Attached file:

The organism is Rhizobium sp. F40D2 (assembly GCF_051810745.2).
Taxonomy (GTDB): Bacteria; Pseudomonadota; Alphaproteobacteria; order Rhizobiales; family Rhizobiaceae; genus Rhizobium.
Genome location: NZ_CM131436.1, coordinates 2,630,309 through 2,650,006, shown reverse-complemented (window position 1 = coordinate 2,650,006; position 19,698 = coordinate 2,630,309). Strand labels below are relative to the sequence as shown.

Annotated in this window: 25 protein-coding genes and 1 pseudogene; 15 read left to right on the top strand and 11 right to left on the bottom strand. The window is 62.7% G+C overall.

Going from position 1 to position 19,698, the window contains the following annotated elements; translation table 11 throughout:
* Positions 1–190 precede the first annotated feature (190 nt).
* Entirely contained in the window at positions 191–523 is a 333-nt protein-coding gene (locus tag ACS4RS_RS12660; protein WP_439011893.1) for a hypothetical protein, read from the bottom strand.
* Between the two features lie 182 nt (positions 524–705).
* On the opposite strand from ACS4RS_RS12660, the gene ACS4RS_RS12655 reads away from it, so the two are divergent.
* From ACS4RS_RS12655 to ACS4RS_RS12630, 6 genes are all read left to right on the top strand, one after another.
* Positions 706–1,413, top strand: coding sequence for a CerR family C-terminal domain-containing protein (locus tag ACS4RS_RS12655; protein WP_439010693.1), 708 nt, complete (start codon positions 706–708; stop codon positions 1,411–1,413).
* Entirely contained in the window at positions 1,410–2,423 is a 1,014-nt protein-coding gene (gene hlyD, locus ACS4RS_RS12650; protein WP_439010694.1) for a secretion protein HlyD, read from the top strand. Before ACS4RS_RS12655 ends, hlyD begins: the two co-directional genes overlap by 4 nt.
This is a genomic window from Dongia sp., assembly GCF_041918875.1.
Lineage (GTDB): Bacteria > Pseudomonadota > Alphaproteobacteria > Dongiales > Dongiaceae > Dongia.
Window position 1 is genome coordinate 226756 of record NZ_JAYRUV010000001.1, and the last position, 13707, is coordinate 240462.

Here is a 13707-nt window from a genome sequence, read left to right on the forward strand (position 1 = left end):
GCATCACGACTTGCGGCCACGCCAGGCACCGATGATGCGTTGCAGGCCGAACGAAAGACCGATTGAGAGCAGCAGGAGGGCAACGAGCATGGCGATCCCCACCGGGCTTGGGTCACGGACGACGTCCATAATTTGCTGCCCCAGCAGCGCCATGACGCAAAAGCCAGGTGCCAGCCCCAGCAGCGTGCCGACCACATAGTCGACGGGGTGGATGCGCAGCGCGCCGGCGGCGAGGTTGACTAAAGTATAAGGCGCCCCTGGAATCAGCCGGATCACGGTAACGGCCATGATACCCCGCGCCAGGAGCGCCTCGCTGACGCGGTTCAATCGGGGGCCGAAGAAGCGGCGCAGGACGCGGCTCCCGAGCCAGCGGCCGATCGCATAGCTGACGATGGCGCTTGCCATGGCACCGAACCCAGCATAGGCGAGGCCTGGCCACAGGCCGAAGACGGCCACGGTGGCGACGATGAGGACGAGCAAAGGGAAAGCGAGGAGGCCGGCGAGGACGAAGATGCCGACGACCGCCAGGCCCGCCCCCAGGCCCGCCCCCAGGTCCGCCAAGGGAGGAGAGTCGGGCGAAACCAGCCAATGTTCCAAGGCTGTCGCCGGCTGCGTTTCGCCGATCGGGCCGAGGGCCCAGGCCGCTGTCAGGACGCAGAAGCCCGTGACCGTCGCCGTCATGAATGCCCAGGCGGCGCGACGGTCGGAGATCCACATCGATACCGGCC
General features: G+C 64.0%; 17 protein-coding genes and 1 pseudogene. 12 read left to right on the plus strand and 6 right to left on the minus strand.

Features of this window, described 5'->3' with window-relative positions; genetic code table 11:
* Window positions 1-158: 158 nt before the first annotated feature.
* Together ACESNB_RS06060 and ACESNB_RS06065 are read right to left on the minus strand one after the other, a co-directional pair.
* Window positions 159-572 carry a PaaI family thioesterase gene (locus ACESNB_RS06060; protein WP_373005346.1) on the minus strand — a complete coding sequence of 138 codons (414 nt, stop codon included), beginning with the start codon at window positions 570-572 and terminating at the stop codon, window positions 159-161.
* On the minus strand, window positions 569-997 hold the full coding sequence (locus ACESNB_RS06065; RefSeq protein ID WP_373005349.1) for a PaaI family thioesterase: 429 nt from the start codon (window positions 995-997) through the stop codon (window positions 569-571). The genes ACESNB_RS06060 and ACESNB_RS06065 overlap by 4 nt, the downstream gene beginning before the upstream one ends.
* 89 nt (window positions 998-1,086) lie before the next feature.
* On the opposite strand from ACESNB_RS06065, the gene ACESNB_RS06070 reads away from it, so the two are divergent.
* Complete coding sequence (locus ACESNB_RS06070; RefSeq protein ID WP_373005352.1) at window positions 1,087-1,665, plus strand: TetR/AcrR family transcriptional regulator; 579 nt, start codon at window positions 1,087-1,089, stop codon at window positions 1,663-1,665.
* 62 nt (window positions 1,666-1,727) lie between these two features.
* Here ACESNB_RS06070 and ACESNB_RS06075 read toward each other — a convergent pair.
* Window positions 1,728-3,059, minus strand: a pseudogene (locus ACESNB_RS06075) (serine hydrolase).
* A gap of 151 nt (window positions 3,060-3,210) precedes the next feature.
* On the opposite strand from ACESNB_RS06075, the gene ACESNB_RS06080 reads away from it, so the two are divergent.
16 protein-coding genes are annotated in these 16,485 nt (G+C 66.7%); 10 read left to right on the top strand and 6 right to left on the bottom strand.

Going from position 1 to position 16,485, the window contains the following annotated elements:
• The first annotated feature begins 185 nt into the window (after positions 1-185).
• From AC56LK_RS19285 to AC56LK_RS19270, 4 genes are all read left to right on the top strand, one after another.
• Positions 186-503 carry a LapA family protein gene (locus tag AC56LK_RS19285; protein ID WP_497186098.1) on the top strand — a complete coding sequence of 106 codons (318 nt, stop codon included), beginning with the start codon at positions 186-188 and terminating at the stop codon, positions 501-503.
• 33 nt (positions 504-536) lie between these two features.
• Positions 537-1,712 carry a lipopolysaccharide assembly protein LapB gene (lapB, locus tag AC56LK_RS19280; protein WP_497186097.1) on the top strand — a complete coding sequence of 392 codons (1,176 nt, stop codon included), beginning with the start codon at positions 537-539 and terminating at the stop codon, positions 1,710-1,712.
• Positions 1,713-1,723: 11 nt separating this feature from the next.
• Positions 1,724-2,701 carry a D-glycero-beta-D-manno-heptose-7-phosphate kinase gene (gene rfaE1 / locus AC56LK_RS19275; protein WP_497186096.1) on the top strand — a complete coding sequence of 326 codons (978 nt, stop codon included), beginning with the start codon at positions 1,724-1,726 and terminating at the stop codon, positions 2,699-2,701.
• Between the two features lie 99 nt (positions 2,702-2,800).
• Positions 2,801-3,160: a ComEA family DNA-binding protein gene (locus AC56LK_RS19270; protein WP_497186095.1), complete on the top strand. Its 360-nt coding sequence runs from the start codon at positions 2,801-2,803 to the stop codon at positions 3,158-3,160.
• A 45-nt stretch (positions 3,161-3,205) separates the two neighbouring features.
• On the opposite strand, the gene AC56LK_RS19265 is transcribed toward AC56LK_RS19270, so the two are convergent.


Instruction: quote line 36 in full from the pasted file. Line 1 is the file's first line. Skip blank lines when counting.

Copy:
• Positions 186-503 carry a LapA family protein gene (locus tag AC56LK_RS19285; protein ID WP_497186098.1) on the top strand — a complete coding sequence of 106 codons (318 nt, stop codon included), beginning with the start codon at positions 186-188 and terminating at the stop codon, positions 501-503.